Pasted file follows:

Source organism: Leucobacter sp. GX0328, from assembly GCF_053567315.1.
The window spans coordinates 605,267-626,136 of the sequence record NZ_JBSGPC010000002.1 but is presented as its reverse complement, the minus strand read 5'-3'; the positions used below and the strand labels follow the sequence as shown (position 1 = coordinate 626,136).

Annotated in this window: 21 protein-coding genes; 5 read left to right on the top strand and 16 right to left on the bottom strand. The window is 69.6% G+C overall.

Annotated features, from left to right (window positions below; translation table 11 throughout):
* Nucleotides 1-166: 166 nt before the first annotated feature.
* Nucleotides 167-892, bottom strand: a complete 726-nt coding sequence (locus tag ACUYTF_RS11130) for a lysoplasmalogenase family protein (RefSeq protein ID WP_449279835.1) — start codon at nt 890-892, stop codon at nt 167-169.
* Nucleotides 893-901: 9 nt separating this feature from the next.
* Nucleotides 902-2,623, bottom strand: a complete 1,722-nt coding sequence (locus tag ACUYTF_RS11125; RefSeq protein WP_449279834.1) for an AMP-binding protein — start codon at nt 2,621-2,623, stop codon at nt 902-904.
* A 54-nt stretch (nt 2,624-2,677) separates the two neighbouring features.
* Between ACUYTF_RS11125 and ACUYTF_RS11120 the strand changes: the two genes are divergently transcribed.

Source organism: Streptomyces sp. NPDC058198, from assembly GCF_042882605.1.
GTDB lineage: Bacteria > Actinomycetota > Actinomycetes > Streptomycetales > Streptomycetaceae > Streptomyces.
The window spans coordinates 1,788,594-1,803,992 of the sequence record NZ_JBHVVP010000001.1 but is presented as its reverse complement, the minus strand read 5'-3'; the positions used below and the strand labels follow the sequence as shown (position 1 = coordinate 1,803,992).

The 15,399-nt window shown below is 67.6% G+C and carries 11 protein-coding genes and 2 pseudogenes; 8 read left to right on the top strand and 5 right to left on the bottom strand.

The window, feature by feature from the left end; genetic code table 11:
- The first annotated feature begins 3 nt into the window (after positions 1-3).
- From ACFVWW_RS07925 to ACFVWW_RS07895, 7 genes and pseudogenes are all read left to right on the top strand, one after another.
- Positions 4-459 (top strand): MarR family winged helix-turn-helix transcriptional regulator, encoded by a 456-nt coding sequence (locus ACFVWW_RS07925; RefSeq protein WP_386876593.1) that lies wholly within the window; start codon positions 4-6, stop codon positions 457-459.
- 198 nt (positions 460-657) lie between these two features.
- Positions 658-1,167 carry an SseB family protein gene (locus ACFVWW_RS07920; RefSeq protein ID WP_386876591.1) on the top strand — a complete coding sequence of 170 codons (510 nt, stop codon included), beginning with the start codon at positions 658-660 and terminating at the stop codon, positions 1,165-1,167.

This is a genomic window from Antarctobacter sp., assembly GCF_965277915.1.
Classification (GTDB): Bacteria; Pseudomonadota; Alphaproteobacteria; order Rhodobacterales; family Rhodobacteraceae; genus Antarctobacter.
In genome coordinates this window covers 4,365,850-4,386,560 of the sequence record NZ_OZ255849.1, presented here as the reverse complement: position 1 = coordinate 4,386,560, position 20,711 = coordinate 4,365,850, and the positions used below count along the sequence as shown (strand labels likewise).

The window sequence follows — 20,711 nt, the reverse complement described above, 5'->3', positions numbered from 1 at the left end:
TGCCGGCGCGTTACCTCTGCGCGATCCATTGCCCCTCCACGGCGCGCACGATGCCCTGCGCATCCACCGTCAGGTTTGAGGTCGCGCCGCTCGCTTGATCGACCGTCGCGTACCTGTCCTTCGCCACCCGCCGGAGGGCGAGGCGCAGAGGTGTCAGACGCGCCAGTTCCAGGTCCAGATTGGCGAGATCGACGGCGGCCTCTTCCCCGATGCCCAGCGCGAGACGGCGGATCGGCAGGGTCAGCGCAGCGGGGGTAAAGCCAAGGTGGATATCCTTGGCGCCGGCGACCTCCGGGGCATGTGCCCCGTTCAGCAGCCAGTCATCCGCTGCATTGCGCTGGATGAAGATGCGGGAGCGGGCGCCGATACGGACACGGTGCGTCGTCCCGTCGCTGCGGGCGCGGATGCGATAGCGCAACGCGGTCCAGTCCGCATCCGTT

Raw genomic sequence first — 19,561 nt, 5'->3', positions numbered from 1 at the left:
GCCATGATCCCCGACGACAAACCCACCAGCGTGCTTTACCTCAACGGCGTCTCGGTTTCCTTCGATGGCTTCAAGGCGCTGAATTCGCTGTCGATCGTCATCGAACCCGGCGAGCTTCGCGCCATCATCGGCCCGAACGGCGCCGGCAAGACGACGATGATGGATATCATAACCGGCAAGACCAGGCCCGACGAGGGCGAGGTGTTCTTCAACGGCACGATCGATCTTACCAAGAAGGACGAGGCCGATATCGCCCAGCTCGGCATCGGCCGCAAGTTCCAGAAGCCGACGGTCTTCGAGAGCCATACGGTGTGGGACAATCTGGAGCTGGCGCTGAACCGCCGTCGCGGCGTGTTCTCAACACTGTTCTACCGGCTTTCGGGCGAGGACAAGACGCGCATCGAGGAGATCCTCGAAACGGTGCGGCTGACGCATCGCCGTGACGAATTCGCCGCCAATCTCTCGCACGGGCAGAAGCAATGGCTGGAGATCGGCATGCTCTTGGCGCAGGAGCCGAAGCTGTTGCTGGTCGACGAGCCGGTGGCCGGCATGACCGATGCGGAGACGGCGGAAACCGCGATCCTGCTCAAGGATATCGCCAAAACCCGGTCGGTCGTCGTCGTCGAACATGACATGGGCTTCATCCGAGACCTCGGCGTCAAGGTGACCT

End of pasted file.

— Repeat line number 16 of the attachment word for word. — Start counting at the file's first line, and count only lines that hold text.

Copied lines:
- The first annotated feature begins 3 nt into the window (after positions 1-3).